On the following Saturday morning, I pulled my wagon over to the store, and once I'd finished my normal chores and filled the soda machine, Mr. Hall handed me a list, and I began collecting the items and storing them in some of the empty cardboard boxes that we had placed in my wagon. Then, when we were all done, Mr. Hall totaled the costs and came up with a bill of $15. 35 for the load, what might have amounted to about a week's worth of groceries for one or two people in those days.
"Now," Mr. Hall said, "you are to take these up to Miss Hattie. Do you know Miss Hattie? Do you know where she lives?"
"No, sir," I said.
"Do you know Roscoe Bender?" Mr. Hall asked. "He's about your age, isn't he?"
I knew Roscoe Bender. Roscoe Bender was in the seventh grade, and he was a bully.
"Yes, sir," I said tentatively.
"Then you also know where he lives, don't you?" Mr. Hall said.
"Yes, sir," I said. Every boy in my class knew where Roscoe Bender lived, and none of us ever went anywhere near his place.
"Right," said Mr. Hall. "Well, you pull your wagon straight up the Benders' drive-way until you come to the back gates; there are two of them, and Miss Hattie lives behind the green gate. She has a little one-bedroom brick house back there that sits on the rear of the Benders' lot. She's related to the Bender family somehow, but how, I don't know. Rather than living with them, she lives out there by herself, and that's where you are to take these groceries."
I wanted to ask Mr. Hall what I was supposed to do if Roscoe Bender tried to make trouble for me, but I didn't. Instead, I pulled Miss Hattie's groceries up the street in my wagon, stopped just short of the Benders' driveway, and then, when it looked to me like the coast was clear, made a beeline for the green gate at the back of the drive. And I'd just about made it when Roscoe Bender suddenly emerged from behind the gate to his house and blocked my path.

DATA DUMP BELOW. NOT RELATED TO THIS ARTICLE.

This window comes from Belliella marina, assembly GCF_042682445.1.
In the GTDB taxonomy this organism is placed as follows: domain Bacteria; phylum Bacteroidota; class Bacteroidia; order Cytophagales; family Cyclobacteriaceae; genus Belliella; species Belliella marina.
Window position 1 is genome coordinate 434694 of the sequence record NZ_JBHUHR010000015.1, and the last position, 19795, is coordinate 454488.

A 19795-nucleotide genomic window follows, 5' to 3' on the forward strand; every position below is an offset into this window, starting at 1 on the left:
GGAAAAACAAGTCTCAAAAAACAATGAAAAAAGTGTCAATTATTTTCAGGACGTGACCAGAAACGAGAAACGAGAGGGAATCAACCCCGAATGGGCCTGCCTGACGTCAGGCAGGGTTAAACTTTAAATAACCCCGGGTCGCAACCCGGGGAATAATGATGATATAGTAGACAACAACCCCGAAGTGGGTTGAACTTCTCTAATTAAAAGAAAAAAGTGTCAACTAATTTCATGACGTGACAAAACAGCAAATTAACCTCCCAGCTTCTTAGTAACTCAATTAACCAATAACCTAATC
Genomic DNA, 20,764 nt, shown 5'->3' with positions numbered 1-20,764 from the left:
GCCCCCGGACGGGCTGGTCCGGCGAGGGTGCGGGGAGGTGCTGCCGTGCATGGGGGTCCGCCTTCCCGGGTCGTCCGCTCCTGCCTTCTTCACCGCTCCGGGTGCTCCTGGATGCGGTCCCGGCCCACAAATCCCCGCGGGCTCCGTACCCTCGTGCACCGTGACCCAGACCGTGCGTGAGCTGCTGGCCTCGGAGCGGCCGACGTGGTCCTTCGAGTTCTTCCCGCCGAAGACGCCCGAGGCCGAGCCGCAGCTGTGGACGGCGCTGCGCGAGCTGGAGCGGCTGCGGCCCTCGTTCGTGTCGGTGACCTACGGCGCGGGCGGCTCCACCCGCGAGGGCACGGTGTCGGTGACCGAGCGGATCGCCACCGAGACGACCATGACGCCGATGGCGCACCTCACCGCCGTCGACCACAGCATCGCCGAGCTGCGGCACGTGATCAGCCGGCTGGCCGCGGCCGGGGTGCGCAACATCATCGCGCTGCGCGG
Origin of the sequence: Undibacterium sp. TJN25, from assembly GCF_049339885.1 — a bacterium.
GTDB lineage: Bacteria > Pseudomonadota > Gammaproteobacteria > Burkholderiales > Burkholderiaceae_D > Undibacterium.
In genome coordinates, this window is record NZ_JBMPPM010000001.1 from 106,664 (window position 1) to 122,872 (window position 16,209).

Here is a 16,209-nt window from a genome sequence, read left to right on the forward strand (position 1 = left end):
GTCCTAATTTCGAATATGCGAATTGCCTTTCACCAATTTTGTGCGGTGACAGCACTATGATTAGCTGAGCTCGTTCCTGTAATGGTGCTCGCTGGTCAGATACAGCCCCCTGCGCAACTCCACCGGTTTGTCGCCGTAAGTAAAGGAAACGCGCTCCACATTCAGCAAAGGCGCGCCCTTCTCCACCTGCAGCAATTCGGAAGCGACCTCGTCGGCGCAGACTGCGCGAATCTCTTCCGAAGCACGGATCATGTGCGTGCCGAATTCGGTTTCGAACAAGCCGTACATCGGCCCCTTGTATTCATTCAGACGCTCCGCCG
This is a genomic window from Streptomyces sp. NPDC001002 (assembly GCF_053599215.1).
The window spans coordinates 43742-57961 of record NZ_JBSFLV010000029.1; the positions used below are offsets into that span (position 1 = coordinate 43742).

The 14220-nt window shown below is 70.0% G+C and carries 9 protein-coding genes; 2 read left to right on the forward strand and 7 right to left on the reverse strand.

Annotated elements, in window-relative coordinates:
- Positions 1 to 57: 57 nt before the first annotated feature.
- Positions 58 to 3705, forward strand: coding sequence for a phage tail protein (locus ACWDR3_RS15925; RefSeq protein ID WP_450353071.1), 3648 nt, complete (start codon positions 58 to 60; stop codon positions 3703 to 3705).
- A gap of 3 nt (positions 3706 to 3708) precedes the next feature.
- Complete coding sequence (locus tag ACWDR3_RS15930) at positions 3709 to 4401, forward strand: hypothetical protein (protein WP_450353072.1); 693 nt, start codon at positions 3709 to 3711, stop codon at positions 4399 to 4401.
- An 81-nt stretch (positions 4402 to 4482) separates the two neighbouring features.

"Say, what-do-you-think-you're-doing-up here?" he said, surprised to see me, his voice filling with sudden menace.
"Delivery for Miss Hattie," I croaked, hoping that I was cloaking myself with enough of Mr. Hall's authority to clear my passage.
The mention of Miss Hattie's name seemed tantamount to the mention of "Open Simsim" in the tale of "Ali Baba and the 40 Thieves." Once Miss Hattie's name had dropped from my lips, Roscoe changed color slightly and backed off without even punching me in the shoulder as I hurried by. I'd made a narrow escape, I knew, but one that I made note of in hopes that I might develop variations of the "Miss Hattie" ploy for use at school.
Pushing open the gate, I pulled my wagon inside. The sidewalk inside that gate was both old and cracked, and it didn't extend four full feet before it came to an abrupt stop against Miss Hattie's front step. Once I had the wagon inside the gate, I knocked on the door, and after I'd waited about five minutes, the door opened. I found myself looking up at a very tall, very thin, very wrinkled old woman wearing a sun bonnet like the sun bonnets women wore in the Randolph Scott and Wild Bill Elliot Westerns we used to see for 10 cents every Saturday afternoon at the El Sol Theater.
"What," Miss Hattie said, "you've never seen a woman wearing a sun bonnet before? Goodness me, boy, you'd better close that mouth of yours, or the flies are liable to light in there and set up housekeeping. "
"Groceries for Miss Hattie," I said, trying to cover my surprised discomfort with an announcement that sounded halfway official.
"I expect so," Miss Hattie said. "I'll hold the door open for you, and you can put all of that chuck on the table. "
I didn't know for sure what Miss Hattie might mean by the word "chuck," but I guessed that she used the word to indicate her groceries, and I think that turned out to be right.
"Mind my shadow box," she said, as I carried in the first sack. "Don't trip over it."
I didn't have any idea what she meant by the term "shadow box" either, but I did my best to avoid the black enamel footlocker that she had sitting right in the middle of her floor. As I carried each sack of groceries into her tiny kitchen, I noticed that she didn't make any attempt to move the box even though it was smack in my path.
"Now," she said, as I set the last sack on her table, "I owe you some money, and I want you to count my change out to me, out loud. I don't see as well as I used to, but I can hear just fine, and I can feel the difference between a quarter and a nickel."
I took the $20 bill that she handed me and put it in my left pocket; then I took the change Mr. Hall had given me from my right pocket and counted it into her blue-veined hand.
"That makes us square," she said, folding her change into the pocket of her apron. "Now, what's your name, boy?"